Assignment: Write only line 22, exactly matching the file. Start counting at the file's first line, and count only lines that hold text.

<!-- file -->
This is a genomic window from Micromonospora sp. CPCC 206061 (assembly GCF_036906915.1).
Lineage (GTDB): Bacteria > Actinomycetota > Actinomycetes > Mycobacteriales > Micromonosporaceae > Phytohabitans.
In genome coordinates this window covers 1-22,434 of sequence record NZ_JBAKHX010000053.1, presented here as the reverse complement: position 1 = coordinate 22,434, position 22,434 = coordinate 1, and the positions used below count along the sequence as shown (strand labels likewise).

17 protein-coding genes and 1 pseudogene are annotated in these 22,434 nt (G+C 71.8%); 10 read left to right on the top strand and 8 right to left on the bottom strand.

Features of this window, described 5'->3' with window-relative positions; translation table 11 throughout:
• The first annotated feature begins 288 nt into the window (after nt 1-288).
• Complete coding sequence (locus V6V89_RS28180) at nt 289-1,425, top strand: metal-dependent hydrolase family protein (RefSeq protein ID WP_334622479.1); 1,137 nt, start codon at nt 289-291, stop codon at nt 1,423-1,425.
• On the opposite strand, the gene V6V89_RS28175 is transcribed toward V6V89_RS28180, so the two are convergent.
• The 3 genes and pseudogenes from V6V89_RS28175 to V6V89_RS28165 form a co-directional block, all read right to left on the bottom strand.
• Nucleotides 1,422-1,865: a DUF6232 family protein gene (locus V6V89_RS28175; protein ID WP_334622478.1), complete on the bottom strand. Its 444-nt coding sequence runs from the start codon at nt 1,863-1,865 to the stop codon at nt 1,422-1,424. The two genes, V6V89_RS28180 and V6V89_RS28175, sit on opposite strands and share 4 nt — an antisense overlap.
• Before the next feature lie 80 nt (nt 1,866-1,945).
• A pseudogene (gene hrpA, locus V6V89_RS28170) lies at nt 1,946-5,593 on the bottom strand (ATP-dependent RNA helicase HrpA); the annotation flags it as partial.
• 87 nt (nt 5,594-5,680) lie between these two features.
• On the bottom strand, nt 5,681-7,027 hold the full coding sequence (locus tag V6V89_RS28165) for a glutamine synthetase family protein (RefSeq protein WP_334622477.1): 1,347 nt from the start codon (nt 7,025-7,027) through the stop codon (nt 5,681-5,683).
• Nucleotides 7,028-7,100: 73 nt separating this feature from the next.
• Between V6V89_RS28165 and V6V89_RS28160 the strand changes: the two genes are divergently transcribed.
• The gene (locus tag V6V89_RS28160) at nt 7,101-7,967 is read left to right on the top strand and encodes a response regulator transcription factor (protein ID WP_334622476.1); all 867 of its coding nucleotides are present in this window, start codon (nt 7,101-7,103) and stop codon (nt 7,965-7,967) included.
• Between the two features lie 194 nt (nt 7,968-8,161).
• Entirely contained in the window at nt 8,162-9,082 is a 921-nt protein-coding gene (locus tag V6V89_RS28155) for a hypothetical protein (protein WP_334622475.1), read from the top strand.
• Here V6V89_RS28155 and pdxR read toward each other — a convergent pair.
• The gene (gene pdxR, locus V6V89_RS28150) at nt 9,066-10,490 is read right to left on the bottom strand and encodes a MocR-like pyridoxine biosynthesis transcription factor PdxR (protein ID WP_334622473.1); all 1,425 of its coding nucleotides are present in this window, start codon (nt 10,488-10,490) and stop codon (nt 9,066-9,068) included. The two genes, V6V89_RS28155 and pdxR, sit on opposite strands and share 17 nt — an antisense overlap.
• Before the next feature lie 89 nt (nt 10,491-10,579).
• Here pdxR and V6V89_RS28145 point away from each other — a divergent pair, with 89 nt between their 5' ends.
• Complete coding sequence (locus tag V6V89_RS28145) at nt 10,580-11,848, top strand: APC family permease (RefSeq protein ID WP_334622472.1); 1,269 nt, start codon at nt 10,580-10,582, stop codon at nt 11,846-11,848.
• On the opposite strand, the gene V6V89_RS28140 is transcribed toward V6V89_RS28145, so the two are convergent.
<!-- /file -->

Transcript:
• Before the next feature lie 89 nt (nt 10,491-10,579).